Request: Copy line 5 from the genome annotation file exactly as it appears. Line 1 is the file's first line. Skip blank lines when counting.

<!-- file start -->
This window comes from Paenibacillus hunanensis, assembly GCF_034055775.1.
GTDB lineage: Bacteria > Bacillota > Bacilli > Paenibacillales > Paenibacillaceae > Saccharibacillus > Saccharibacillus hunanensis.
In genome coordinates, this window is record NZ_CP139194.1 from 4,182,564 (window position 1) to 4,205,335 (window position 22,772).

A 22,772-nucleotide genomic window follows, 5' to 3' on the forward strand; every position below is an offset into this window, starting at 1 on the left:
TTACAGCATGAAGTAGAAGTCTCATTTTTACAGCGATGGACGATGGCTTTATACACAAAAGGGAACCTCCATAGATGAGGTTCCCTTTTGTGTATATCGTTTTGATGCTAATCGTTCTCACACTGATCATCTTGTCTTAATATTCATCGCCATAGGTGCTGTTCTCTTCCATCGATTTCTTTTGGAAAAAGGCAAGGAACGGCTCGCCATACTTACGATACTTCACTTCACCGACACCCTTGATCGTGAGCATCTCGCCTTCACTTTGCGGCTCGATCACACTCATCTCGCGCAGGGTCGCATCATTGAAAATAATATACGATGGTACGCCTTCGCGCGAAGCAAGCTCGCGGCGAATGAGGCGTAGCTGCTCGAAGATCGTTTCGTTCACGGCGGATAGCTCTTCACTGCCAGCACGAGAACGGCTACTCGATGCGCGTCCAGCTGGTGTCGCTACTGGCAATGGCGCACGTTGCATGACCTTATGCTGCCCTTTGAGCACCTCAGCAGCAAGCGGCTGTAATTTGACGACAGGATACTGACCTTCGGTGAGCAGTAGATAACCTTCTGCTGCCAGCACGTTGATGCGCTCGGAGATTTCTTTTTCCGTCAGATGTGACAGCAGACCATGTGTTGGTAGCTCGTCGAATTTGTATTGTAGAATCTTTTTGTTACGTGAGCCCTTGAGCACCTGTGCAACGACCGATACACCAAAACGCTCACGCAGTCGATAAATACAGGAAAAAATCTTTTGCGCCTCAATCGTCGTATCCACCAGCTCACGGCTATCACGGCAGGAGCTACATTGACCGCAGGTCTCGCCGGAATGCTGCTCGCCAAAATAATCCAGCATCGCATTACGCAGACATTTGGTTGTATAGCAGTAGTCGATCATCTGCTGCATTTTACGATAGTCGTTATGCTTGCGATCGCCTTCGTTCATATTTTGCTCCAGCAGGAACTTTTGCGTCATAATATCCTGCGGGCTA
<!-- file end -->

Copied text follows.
TTACAGCATGAAGTAGAAGTCTCATTTTTACAGCGATGGACGATGGCTTTATACACAAAAGGGAACCTCCATAGATGAGGTTCCCTTTTGTGTATATCGTTTTGATGCTAATCGTTCTCACACTGATCATCTTGTCTTAATATTCATCGCCATAGGTGCTGTTCTCTTCCATCGATTTCTTTTGGAAAAAGGCAAGGAACGGCTCGCCATACTTACGATACTTCACTTCACCGACACCCTTGATCGTGAGCATCTCGCCTTCACTTTGCGGCTCGATCACACTCATCTCGCGCAGGGTCGCATCATTGAAAATAATATACGATGGTACGCCTTCGCGCGAAGCAAGCTCGCGGCGAATGAGGCGTAGCTGCTCGAAGATCGTTTCGTTCACGGCGGATAGCTCTTCACTGCCAGCACGAGAACGGCTACTCGATGCGCGTCCAGCTGGTGTCGCTACTGGCAATGGCGCACGTTGCATGACCTTATGCTGCCCTTTGAGCACCTCAGCAGCAAGCGGCTGTAATTTGACGACAGGATACTGACCTTCGGTGAGCAGTAGATAACCTTCTGCTGCCAGCACGTTGATGCGCTCGGAGATTTCTTTTTCCGTCAGATGTGACAGCAGACCATGTGTTGGTAGCTCGTCGAATTTGTATTGTAGAATCTTTTTGTTACGTGAGCCCTTGAGCACCTGTGCAACGACCGATACACCAAAACGCTCACGCAGTCGATAAATACAGGAAAAAATCTTTTGCGCCTCAATCGTCGTATCCACCAGCTCACGGCTATCACGGCAGGAGCTACATTGACCGCAGGTCTCGCCGGAATGCTGCTCGCCAAAATAATCCAGCATCGCATTACGCAGACATTTGGTTGTATAGCAGTAGTCGATCATCTGCTGCATTTTACGATAGTCGTTATGCTTGCGATCGCCTTCGTTCATATTTTGCTCCAGCAGGAACTTTTGCGTCATAATATCCTGCGGGCTA